F# string (2nd string): F#

B string (1st string): B

D Tuning For Ukulele
D Tuning For Ukulele

Baritone ukuleles are the most commonly associated with D tuning. The baritone ukulele is larger than other ukulele sizes and is often tuned differently. Its tuning is closer to the top four strings of a guitar, making it appealing to guitarists transitioning to the ukulele.

D tuning on the baritone ukulele provides a unique tonal quality, and its similarity to guitar tuning can make it easier for guitarists to play. However, it’s less common on soprano, concert, or tenor ukuleles, which are more commonly tuned to GCEA or other variations of re-entrant tuning.

Baritone Tuning

One of the different tunings for ukulele is baritone tuning. Baritone tuning (DGBE) is indeed used for baritone ukuleles, and it is similar to the top four strings of a guitar. In baritone tuning, the strings are typically tuned as follows:

D string (4th string): D

G string (3rd string): G

B string (2nd string): B

E string (1st string): E

This tuning is indeed similar to the top four strings of a guitar (hence the similarity to guitar tuning), which can make it easier for guitarists to transition to playing the baritone ukulele.

It is typically only suitable for baritone ukuleles and is not suitable for other types of ukuleles such as soprano, concert, or tenor. The main reason for this is the difference in size and structure between the various types of ukuleles.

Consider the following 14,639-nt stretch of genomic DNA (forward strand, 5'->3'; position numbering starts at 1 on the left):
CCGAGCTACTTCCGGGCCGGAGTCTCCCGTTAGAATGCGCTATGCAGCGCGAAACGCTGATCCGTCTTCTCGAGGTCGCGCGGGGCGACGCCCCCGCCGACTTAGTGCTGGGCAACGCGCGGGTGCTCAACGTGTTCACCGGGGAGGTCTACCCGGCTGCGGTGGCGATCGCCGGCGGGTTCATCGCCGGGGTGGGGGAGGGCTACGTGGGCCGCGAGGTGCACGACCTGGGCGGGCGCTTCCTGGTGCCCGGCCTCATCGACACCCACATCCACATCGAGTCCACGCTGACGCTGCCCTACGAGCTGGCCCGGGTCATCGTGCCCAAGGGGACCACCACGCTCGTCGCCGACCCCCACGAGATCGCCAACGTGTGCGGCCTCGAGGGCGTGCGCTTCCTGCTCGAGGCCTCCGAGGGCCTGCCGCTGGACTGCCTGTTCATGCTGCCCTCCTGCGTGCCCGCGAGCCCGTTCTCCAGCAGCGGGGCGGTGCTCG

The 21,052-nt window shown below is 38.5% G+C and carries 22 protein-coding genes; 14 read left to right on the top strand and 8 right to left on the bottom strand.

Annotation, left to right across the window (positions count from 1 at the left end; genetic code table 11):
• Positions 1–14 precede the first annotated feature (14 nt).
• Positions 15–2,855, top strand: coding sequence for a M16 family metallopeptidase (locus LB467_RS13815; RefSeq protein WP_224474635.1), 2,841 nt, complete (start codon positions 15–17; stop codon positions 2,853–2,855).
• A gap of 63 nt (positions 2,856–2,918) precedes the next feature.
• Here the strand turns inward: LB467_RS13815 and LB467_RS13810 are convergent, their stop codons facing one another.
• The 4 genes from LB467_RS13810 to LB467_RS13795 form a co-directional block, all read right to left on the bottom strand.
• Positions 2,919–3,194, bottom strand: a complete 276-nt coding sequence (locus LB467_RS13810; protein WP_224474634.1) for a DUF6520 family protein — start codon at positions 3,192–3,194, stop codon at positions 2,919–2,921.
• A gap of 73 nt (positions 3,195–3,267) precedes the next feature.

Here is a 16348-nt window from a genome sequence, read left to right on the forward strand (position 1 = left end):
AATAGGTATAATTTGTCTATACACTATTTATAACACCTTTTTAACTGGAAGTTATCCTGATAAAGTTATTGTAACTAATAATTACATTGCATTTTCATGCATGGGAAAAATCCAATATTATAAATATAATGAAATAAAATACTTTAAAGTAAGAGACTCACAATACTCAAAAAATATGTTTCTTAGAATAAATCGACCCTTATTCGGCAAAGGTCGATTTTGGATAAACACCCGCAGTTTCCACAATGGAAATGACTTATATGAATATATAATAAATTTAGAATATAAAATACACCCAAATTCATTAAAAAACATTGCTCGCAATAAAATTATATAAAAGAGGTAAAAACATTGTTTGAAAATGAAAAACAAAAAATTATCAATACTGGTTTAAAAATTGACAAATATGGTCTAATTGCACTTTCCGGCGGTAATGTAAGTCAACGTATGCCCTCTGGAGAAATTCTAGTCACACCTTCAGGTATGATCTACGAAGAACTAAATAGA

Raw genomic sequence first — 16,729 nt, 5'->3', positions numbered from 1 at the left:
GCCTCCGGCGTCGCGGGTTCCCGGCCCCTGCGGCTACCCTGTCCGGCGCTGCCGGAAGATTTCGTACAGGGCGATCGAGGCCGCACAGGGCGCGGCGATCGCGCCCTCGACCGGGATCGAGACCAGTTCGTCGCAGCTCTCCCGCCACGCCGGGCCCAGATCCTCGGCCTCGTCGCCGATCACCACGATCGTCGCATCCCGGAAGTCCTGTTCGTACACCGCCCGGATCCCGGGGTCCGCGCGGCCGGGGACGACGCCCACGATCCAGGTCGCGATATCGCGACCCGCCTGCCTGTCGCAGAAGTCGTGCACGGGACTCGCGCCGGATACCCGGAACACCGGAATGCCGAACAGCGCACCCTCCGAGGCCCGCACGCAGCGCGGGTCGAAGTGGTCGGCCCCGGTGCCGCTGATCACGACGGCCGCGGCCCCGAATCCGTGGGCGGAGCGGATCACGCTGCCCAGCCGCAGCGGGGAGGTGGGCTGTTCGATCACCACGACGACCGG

Baritone ukuleles are larger in size and are typically tuned similarly to the top four strings of a guitar, creating a sound and playing feel that is similar to that of a guitar. In contrast, other types of ukuleles are often tuned using re-entrant tuning styles such as standard tuning (GCEA), Low G, High G, or other tuning styles.

Slack-Key tuning

Slack-key tuning” is a special tuning method primarily used in ukuleles in Hawaii. The tuning is not just a tuning method but also a distinctive playing style of guitars and ukuleles in Hawaii. Slack-key artists often utilize various fingerpicking techniques and use slides to create unique and rich sounds.

Slack Key Tuning For Ukulele
Slack Key Tuning For Ukulele

There are indeed different versions of slack-key tuning, but one of the most commonly used ones is the “open G” or “taro patch” tuning. However, when applied to the ukulele, it’s often referred to as “C taropatch” tuning. In this tuning, the ukulele is tuned five steps higher than the guitar.

To create C taropatch tuning on the ukulele, you would tune the A string down one whole step to G. Then, strumming the open strings would give you a ukulele slack key tuning of G-C-E-G.

Slide Tuning

When referring to “slide tuning” for ukulele, you’re suggesting a specific tuning alteration that involves changing one of the standard tuning notes to accommodate slide playing. By changing the A string to Bb (or A#), the resulting tuning becomes G-C-E-Bb, which forms a C7 chord.

This alternative tuning allows for different chord voicings and slide playing techniques, providing a unique sound and musical possibilities on the ukulele. It’s worth noting that altering the tuning in this way can open up new creative avenues and offer fresh sounds, particularly suitable for slide playing styles.

So, pick up your ukulele, embrace the adventure, and let the strings resonate with the melodies of possibility. With these different tuning for ukulele, a world of musical expression awaits, inviting players to chart their own path and create music that resonates with the soul.

Ukulele Tuner app and Guitar Tunio tuner app are two utility applications designed specifically to assist ukulele and guitar players in tuning and adjusting the sound of their instruments. With versatile features and ease of use, both applications provide a range of common and frequently used tuning styles for the ukulele.